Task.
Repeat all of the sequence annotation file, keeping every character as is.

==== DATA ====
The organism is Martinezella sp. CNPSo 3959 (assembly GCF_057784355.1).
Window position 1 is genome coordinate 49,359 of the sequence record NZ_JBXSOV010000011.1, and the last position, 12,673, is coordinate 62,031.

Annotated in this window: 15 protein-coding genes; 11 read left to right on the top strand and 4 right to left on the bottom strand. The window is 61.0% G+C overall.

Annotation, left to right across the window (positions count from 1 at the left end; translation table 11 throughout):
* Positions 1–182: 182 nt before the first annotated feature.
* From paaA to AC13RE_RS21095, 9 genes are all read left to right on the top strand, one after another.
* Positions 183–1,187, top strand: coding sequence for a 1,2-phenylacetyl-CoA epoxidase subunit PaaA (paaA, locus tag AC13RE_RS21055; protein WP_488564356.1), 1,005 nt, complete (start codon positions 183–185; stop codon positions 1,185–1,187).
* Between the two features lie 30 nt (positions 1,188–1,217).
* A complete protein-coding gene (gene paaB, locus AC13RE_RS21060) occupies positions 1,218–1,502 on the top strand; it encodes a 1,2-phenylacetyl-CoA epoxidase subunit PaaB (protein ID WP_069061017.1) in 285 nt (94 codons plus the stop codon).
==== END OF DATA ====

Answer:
The organism is Martinezella sp. CNPSo 3959 (assembly GCF_057784355.1).
Window position 1 is genome coordinate 49,359 of the sequence record NZ_JBXSOV010000011.1, and the last position, 12,673, is coordinate 62,031.

Annotated in this window: 15 protein-coding genes; 11 read left to right on the top strand and 4 right to left on the bottom strand. The window is 61.0% G+C overall.

Annotation, left to right across the window (positions count from 1 at the left end; translation table 11 throughout):
* Positions 1–182: 182 nt before the first annotated feature.
* From paaA to AC13RE_RS21095, 9 genes are all read left to right on the top strand, one after another.
* Positions 183–1,187, top strand: coding sequence for a 1,2-phenylacetyl-CoA epoxidase subunit PaaA (paaA, locus tag AC13RE_RS21055; protein WP_488564356.1), 1,005 nt, complete (start codon positions 183–185; stop codon positions 1,185–1,187).
* Between the two features lie 30 nt (positions 1,188–1,217).
* A complete protein-coding gene (gene paaB, locus AC13RE_RS21060) occupies positions 1,218–1,502 on the top strand; it encodes a 1,2-phenylacetyl-CoA epoxidase subunit PaaB (protein ID WP_069061017.1) in 285 nt (94 codons plus the stop codon).